Reviewed on Mon 25 Jul, 2016
Above all, François-Frédéric Guy gives the impression that he really loves Brahms’s piano music and is hungry for more.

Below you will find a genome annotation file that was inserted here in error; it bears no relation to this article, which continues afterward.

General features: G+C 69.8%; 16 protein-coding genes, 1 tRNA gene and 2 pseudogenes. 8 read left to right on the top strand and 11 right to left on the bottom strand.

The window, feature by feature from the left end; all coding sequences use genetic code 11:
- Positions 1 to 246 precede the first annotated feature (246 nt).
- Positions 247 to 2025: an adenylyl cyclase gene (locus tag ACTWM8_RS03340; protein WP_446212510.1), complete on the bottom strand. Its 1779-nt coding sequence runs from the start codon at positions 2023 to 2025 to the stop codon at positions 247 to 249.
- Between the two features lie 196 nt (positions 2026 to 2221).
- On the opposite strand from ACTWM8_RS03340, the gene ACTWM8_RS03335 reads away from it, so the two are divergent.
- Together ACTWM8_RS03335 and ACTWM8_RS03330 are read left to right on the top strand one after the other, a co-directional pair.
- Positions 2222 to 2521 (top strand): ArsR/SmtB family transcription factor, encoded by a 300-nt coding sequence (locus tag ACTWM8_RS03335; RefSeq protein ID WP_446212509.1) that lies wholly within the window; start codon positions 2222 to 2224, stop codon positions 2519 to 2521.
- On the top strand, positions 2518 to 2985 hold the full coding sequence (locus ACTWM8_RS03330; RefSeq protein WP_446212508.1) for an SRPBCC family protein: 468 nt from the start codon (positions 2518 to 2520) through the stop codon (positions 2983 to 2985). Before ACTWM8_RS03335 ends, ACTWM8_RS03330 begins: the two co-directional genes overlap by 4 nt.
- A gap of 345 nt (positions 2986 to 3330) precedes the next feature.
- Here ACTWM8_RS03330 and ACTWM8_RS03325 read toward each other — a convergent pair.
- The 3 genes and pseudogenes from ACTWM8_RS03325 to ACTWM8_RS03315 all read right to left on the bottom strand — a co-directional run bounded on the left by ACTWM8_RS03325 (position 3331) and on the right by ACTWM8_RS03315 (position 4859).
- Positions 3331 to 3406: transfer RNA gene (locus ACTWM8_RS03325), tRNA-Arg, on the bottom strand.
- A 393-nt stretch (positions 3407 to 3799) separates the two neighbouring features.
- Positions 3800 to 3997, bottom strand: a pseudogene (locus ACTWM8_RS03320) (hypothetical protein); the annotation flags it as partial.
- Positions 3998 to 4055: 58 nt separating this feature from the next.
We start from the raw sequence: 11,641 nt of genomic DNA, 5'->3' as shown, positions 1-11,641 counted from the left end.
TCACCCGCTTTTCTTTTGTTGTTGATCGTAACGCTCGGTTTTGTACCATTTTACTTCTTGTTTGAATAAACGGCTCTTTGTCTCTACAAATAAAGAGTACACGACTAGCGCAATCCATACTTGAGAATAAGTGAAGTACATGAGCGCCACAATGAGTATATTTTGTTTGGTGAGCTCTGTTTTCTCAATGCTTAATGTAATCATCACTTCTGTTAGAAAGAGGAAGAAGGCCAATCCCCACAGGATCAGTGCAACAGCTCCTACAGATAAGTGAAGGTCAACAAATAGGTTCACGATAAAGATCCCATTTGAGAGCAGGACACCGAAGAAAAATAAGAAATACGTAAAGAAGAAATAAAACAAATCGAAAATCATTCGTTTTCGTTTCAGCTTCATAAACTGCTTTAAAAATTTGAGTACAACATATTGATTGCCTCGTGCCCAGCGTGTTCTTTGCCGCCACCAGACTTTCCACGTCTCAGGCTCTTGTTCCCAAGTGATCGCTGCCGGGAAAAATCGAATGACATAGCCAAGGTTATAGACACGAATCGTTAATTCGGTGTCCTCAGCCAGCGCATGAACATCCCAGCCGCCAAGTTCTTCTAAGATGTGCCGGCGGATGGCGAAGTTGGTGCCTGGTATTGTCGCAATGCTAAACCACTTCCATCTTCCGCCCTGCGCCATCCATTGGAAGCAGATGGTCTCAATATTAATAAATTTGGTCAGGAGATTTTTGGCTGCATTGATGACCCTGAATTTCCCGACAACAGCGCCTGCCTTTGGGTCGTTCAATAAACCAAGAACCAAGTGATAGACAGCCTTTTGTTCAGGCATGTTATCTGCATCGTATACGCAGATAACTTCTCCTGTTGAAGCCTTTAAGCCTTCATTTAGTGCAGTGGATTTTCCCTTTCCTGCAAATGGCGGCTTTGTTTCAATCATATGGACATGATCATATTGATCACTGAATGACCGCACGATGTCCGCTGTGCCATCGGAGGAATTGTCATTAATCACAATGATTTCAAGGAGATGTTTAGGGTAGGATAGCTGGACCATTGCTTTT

To say that François-Frédéric Guy treats the young Brahms’s three piano sonatas to a range of colours more readily associated with the piano music of Debussy is an understatement. Yes, the gravitas and grandeur are also in place, but beam up from 7:45 into the Andante espressivo second movement of the Third Sonata and the handsome alliance of touch, pedal and the gradual swell towards an overwhelming crescendo make this loveliest of all Brahms codas into a sensual tone poem. How much more effective, then, the bracing scherzo, which leaps out of the darkness like an unexpected meteor. Guy is hardly less impressive in the first two sonatas, the Second (which was actually composed first) opening the disc with a passionate flourish, the scherzo this time like a pensive premonition of the more dramatic late intermezzos. Then there’s the ‘First’ Sonata proper, its opening an unmistakable tribute to Beethoven’s Hammerklavier Sonata, which Guy takes quite steadily, though the last two movements spring into action like a pair of colts impatient for the chase. Above all, Guy gives the impression that he really loves Brahms’s piano music and is hungry for more. Let’s hope for our sakes that he is.